Declaration of "Indigeneity"
In the meantime, for those who haven't seen it, I'm posting below the "declaration of indigeneity" that we drafted to kind of explain our position and the theoretical reasons for why we were saying so many critically unkind things on our podcast.
By the way, we plan on taking our little pacific islander/indian show on the road next year. We submitted a panel proposal based on our different projects and podcast discussions for the Indigenous Studies Conference to take place next May at University of Oklahoma. Check out the description and the steering committee, it looks to be a truly exciting/inspiring event.
Alii, el mor kemiu el rokui,
Hafa adai, mañelu-hu yan mañainå-hu,
Hello, friends and family,
Indigenous peoples and their struggles are often diminished or dismissed today as being either racist, parochial, essentialist or just too plain particular. As the majority of the world’s population is brought together in more and more tangible ways through ”international” and “transnational” narratives, it might be expected then that indigenous peoples, most of whom exist “intra-nationally,” or as nations within nations, might be dismissed as inconsequential or kind of distracting from the big picture and more universal concerns. In the United States today, terms such as sovereignty, decolonization and self-determination, which are common in the politics of indigenous peoples, are either completely foreign, or distasteful in the way they echo broken promises of failed revolutions and the dangers of modern utopianism.
In most academic disciplines we find a difficulty in seeing the importance of reckoning with indigenous struggles or epistemologies, except as just another ethnic group to be incorporated, an anachronism to be collected and catalogued, or colorful exceptions, footnotes on modernity’s journey forward.
We, the three “voices” of the Voicing Indigeneity podcast and blog are all graduate students in the Ethnic Studies department at the University of California, San Diego, and in different ways, both in and outside of our department often find ourselves entangled in the limits and resistances mentioned above. Over the past year, the three of us have had intense, inspiring and occasionally productive conversations about the difficulties and possibilities for articulating concepts such as sovereignty or decolonization in an Ethnic Studies framework.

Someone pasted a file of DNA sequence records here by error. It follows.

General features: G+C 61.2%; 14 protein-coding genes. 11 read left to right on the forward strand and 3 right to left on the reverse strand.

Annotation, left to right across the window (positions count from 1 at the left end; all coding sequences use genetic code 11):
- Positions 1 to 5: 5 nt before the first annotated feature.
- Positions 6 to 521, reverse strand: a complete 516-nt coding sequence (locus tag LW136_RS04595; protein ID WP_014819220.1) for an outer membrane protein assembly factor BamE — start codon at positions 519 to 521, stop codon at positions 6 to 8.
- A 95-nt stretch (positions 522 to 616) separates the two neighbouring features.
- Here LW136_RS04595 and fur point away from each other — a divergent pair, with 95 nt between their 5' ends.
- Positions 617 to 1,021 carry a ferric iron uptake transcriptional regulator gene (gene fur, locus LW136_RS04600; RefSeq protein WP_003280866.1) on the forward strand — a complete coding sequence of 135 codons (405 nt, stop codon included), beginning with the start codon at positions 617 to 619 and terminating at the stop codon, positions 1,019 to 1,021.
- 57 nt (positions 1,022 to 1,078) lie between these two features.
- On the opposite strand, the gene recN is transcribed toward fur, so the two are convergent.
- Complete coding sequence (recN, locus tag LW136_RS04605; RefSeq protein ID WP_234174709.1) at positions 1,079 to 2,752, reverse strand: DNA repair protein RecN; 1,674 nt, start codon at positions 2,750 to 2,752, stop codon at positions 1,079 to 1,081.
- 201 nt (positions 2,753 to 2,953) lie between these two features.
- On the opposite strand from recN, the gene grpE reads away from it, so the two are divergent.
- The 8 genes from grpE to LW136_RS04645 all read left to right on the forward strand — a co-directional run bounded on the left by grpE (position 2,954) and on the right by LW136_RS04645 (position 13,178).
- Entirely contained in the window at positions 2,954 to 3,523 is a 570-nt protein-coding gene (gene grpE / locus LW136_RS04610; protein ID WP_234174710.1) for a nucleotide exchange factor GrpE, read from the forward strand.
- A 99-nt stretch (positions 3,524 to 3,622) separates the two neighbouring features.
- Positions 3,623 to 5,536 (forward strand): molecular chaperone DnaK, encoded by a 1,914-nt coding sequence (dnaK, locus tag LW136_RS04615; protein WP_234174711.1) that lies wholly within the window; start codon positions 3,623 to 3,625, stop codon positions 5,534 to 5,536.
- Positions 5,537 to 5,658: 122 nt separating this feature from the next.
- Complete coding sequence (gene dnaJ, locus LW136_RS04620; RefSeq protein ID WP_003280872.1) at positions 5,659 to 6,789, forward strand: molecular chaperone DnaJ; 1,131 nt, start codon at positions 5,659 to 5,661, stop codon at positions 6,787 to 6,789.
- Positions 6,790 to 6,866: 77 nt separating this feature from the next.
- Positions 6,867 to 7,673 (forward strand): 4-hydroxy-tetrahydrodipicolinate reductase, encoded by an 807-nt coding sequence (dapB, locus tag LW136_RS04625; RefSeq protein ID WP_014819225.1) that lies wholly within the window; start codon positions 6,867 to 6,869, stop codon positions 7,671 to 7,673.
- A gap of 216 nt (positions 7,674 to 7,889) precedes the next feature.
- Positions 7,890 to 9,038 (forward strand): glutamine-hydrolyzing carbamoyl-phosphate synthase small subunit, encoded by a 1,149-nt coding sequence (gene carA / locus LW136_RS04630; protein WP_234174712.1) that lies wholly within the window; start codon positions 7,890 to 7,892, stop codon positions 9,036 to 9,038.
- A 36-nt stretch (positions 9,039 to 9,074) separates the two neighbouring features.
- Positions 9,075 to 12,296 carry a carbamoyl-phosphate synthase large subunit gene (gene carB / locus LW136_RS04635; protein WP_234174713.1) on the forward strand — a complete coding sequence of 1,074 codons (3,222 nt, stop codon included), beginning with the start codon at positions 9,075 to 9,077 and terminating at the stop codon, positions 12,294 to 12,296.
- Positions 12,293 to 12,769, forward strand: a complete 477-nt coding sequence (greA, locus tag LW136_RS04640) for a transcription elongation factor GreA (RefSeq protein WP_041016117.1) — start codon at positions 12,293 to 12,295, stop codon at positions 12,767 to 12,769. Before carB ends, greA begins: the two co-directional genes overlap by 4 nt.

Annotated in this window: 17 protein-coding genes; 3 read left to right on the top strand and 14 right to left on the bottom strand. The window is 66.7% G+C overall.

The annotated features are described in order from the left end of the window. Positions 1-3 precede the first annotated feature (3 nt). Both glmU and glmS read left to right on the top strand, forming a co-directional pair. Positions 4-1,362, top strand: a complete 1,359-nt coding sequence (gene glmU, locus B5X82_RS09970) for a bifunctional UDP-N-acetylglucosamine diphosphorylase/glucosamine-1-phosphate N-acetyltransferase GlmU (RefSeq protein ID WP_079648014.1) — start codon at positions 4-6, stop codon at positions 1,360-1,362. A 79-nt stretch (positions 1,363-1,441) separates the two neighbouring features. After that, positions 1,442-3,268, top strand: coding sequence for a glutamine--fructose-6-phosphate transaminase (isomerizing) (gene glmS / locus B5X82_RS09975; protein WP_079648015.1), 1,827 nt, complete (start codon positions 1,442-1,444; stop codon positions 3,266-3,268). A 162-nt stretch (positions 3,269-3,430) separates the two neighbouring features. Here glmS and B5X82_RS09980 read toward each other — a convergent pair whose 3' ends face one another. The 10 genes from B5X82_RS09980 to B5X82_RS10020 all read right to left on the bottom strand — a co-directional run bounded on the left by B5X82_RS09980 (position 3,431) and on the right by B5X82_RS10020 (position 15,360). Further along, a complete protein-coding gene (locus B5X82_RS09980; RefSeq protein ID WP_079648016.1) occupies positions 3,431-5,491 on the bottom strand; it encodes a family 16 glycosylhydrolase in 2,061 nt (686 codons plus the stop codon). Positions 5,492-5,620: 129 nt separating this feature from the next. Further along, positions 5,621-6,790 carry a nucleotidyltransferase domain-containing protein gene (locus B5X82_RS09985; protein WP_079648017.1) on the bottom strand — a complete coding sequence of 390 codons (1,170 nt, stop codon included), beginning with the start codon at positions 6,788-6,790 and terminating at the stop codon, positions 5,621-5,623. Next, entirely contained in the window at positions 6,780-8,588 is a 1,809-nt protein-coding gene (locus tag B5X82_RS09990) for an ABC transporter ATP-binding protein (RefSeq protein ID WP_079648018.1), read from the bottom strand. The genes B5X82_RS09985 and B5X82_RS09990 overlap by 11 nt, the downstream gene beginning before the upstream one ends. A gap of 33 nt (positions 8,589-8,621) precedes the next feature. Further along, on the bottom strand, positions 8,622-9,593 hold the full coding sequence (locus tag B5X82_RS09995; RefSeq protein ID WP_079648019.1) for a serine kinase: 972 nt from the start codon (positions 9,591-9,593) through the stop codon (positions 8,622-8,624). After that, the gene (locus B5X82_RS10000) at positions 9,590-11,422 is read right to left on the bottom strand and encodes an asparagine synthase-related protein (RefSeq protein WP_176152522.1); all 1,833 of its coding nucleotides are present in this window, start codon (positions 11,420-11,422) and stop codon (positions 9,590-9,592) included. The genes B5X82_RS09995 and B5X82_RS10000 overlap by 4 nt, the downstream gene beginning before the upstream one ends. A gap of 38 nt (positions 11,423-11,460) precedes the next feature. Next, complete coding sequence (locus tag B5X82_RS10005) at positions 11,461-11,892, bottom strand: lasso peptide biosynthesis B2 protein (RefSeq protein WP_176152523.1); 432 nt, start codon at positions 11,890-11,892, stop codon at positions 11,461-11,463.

Our decision to start to record and disseminate these conversations stems from our belief that indigenous studies and epistemological work, far from being racist, limited or essentialist, is in fact very global and holds important potential for reshaping academic disciplines such as Ethnic Studies. In our short time here at UCSD, we have already begun to see important of shifts of vision, and so we voice our critiques, precisely because we believe in the critical potential for the Ethnic Studies project. We feel that it is unfortunate that most potential indigenous scholars today do not see our Ethnic Studies department or the larger discipline as places where they can produce work which is relevant to issues of decolonization and sovereignty, and want to change this perception.
We therefore invite you to visit our website http://voicingindigeneity.blogspot.com/, and download our podcasts, which range from serious to silly, frustrating to therapeutic. We also welcome you to leave comments, or join our conversation by emailing us with critiques, questions, suggestions and support at email@example.com.
Struggles for sovereignty and acts of decolonization are taking place all the time, at multiple levels attached to different dreams and nightmares. Both with these conversations and within these conversations you will find a number of ours.
Ko meral mesulang
Si Yu’us Ma’ase para i tiempon-miyu
Madelsar Tmetuchl Ngiraingas (Belauan – Beliliou, Orreor, Irrai)
Angela Morrill (Modoc-Klamath)
Michael Lujan Bevacqua (Chamorro, familian Kabesa/Bittot)